Moving bio-cwl-tools forward

As discussed on a recent call, the bio-cwl-tools repository provides an opportunity to:

  1. Collect tools that are practically useful (for bioinformaticians) and
  2. Demonstrate best practice in writing CWL tools

Unfortunately the repository is not without problems. As of this writing, the oldest open pull request dates from April, and only @mrc and (more recently) myself have engaged with PR authors. Engagement with the PRs also suggests that some of them are by authors relatively new to CWL and might require some effort to bring to “best practices standard”. These problems led me to this post, so I would like to consider two problems:

  1. How to get encourage contribution to the repository?
  2. How to ensure the quality of work being submitted?

Clearly the repository currently suffers from a lack of reviewers. Ideally members of the CWL community can be encouraged to review contributions, but this process is in turn hampered, perhaps by the lack of clear roles in the CWL community. I also know that I have held back on reviewing pull requests to bio-cwl-tools as I did not consider myself familiar enough with “best practice” for writing CWL tools. There is somewhat of a chicken-and-egg situation here in that while I did not consider myself experienced enough to contribute (and thus deferred work to visible experts, in particular @tetron and @mrc) I also was not clear on how to gain the necessary experience.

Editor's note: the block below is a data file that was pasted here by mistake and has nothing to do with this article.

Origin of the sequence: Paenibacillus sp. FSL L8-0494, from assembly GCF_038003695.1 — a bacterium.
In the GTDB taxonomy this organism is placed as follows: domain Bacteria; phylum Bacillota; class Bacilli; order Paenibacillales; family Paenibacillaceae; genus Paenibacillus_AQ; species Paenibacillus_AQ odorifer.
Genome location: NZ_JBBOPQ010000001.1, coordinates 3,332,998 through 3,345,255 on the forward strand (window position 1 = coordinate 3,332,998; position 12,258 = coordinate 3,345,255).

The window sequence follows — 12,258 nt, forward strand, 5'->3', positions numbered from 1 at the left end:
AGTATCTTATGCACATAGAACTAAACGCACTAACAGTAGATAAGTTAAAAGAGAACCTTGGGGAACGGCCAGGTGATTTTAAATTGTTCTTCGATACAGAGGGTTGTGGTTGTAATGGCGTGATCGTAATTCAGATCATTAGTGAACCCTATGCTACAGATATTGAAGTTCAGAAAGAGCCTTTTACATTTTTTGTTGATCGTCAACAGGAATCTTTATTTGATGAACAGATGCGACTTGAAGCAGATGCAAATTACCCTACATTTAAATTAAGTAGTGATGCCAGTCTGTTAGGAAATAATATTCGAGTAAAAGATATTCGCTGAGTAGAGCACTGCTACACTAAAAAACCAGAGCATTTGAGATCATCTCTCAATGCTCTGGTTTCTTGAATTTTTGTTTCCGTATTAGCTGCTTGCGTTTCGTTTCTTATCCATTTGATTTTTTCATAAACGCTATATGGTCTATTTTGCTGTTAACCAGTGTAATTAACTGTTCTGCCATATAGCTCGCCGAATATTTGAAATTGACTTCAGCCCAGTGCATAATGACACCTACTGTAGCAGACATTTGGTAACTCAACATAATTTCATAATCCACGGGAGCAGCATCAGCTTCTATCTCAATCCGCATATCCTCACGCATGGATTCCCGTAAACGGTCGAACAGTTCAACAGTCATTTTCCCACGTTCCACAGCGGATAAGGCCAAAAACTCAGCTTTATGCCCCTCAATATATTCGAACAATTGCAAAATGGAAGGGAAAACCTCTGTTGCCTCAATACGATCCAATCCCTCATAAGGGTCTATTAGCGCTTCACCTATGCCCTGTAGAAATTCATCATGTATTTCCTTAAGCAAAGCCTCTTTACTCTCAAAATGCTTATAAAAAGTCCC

The Turing Way Guide for Collaboration has a discussion on “personas and pathways” that might be useful in helping the CWL community clarify to itself how it imagines roles and contributions. While there is a CONTRIBUTING document the role of a reviewer is not quite so well spelled out.

In parallel to the effort required to build a community of contributors and reviewers, care must be taken with quality of contributions. Here again the document offers some guidance, and the current CI system runs some validation tests. This ensures that all tools are valid. Further test infrastructure might be required to check if tools are working - but that would be a significant project to implement. Current the tests provided are more akin to “example inputs”. I did consider, for a while, trying to harness the Dockstore testing infrastructure but current Dockstore is pinned to a very old version of cwltool and is not at all easy to use to test CWL tools.

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BTW Github has some guidance on community engagement. To this end I have:

  1. Opened an issue on designing a pull request template
  2. Opened a pull request adding a link to the code of conduct.

Finally, to add to the hands needed to make bio-cwl-tools work: who can make changes to the bio-cwl-tools repository and how is that list updated? This is perhaps a question for the CommonWL leadership team?